The road from the house to the market is not paved. Most of the homes in the vicinity are large 80-100m2 single-family homes (“middle-class”?), but I pass two 2-story, 8 or 10 unit apartment buildings which I might call “working class” and one single story apartment building that looks very poor. Nearly all houses are walled about 2 meters high. Most, but not all, owners take care with cleaning in front of the wall and beautifying their piece of the street with potted plants. But many streets are not cared for. 

 

I cross a creek, odorous with its burden of garbage. I know all of the street’s dogs, some of whose offspring live inside our compound as guard dogs. In addition to barking at strangers who approach their gardens, dogs are responsible for dispatching rats, Balinese cats being too tiny and so sickly it’s really hard to look at them.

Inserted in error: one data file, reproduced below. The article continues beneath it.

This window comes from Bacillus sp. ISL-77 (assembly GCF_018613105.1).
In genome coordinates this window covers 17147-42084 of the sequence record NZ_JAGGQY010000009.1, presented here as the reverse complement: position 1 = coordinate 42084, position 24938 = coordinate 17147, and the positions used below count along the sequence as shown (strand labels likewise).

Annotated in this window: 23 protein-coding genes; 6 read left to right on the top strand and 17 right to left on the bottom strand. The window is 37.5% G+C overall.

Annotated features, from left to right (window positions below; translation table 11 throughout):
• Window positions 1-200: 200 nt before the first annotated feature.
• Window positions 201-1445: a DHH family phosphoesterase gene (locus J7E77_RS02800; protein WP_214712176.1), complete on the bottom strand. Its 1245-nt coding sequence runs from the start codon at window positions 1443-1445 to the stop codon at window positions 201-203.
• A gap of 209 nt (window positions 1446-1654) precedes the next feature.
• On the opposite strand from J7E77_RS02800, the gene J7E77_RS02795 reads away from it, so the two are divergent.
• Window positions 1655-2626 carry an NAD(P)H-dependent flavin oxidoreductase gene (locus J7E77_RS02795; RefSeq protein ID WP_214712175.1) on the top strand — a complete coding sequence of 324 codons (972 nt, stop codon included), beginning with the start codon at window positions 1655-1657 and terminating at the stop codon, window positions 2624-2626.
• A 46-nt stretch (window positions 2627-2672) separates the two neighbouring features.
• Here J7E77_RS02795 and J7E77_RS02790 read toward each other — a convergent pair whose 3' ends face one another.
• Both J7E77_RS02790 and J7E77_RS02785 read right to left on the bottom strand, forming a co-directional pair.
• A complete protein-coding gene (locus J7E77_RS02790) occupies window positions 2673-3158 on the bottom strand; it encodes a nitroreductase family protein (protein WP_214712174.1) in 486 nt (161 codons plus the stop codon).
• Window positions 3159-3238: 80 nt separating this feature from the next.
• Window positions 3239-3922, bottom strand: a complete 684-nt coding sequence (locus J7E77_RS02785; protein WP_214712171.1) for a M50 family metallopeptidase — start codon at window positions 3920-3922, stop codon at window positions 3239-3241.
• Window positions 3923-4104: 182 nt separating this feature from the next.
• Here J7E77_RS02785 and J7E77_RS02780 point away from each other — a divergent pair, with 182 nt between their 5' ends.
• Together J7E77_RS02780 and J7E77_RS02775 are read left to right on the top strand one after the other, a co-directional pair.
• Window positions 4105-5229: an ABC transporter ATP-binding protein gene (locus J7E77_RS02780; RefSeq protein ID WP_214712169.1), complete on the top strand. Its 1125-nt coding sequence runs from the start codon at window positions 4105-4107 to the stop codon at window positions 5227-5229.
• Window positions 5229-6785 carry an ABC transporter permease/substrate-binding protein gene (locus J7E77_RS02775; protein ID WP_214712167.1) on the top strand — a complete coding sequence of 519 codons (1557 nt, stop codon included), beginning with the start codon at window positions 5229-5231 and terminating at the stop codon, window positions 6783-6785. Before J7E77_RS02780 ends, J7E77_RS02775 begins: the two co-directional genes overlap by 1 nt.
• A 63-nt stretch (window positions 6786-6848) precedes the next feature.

One of the loveliest things about the neighborhood is the soundscape. The prayers are joined by birds. Like most houses, ours contains many cages of birds (parakeets, lovebirds, cockateels), joined by neighborhood roosters, and the drums and bells announcing the various meal vendors as they pass the houses (soup, gado-gado vegetables with peanut sauce, ice cream…) I spend a lot of time talking to the turtles, about civility and depression.

Less lovely is the smellscape. The incense is nice, as is the smell of burning garden waste (more about that later), and the omnipresent frangipani trees, but the day is punctuated by encounters very bad smells from the daily market rot, fish and durian stalls, the pigs next door, and the garbage dumps.

The women market vendors and shop clerks clearly want my attention. They are shy too, but curious, calling to me to get my attention so they can have a look at me. I wear frangipanis in my hair every day, and they tell me I look beautiful.

Someone says something unintelligible. You smile and laugh. No one knows if the other one understood or not…

The vendors watch your eyes. When they figure out what you are drawn to they make a better offer.